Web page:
The Jonathan Swift Archive makes available digitized texts of Jonathan Swift’s prose works, transcribed from a great variety of early printed editions. The archive is an electronic supplement to the printed Cambridge Works of Jonathan Swift , 18 vols. (Cambridge University Press, 2008-).
Jonathan Swift (1667-1745) is remembered today as a poet, satirist and political writer. He was also a clergyman in the Church of Ireland, and Dean of St. Patrick's Cathedral, Dublin between 1713 and his death in 1745. Although he was a prolific writer and publisher – as a journalist, political pamphleteer, historian, and writer on religious matters – the canon of his works is dominated by three famous texts: A Tale of a Tub (1704), Gulliver's Travels (1726) and A Modest Proposal (1729). Many commentators consider them to be the supreme expressions of the satirical mode in the English language.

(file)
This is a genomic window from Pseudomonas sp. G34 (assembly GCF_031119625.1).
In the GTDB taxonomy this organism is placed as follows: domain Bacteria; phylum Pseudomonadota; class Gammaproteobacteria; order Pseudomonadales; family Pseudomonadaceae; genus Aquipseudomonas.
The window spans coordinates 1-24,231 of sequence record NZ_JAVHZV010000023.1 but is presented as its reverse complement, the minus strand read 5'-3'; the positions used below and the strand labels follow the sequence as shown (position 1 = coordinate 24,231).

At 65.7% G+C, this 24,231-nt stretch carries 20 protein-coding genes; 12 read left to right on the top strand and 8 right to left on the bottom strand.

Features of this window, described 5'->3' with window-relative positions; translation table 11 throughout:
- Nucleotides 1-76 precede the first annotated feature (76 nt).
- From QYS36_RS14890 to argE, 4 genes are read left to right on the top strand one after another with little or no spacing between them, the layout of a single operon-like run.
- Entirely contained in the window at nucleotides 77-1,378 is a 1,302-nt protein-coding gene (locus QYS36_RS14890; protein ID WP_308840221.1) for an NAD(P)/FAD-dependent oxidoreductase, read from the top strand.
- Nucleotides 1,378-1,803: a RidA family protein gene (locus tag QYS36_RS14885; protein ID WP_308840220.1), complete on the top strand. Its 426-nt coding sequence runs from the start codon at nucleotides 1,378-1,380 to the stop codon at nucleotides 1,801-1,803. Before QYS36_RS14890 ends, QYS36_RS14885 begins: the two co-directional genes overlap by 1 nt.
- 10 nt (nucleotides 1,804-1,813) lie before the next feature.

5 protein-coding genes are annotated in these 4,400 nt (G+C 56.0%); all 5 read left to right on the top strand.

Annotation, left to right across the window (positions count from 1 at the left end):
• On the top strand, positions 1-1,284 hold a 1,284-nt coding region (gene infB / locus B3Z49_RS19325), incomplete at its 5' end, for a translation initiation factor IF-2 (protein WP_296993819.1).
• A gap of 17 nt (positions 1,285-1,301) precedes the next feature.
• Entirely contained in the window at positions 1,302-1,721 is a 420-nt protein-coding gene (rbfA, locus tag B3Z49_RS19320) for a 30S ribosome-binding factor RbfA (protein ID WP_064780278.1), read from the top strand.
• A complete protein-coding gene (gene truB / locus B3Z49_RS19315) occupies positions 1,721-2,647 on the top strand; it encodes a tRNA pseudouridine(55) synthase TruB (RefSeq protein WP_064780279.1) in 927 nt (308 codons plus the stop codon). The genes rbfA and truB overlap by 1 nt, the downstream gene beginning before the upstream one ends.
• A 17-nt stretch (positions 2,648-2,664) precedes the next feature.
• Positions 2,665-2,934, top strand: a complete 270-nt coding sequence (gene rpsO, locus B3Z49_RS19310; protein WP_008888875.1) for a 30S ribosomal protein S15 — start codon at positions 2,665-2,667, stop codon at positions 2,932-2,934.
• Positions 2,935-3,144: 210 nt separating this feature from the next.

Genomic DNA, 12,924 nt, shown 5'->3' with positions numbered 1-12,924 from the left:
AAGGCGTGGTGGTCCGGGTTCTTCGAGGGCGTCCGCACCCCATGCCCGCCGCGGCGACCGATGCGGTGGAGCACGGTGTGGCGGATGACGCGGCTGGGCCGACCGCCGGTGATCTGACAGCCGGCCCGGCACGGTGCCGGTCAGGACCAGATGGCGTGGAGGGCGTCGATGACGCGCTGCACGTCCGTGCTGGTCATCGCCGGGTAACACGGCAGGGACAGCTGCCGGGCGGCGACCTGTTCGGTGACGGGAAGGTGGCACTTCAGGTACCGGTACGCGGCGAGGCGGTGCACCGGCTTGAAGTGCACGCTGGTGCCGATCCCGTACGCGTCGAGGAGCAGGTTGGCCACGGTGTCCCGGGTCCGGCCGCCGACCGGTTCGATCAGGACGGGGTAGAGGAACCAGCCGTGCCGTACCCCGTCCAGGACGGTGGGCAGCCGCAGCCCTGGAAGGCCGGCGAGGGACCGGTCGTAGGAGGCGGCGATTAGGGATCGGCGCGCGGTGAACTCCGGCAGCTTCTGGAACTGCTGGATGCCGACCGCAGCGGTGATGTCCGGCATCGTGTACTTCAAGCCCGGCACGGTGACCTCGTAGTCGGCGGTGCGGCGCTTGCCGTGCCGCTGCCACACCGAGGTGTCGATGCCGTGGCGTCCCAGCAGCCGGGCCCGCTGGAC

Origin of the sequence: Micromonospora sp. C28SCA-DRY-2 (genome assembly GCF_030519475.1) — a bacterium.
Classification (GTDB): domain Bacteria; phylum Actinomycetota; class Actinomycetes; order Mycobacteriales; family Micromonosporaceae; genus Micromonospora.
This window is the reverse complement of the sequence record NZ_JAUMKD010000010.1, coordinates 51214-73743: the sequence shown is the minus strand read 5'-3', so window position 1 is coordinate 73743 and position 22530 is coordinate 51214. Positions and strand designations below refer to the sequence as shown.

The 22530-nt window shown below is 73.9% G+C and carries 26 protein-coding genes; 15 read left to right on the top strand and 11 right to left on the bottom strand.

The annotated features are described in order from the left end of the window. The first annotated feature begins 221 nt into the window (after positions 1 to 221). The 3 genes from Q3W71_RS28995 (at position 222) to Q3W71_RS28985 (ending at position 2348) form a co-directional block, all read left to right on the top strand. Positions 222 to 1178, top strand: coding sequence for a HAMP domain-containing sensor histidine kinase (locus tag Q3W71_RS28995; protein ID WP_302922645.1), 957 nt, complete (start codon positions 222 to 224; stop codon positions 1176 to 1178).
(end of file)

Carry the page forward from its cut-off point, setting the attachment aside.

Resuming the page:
The Jonathan Swift Archive project was established in 2004, supported by a major five-year grant from the Arts and Humanities Research Council.
The archive project is a collaboration between Keele University (host institution) and the University of Oxford, with technical consultancy from the Centre for Computing in the Humanities at King's College, London. The editors of the archive are Paddy Bullard, Daniel Cook, and Adam Rounce, in association with James McLaverty and David Womersley. From 2010 the archive manager is Paddy Bullard.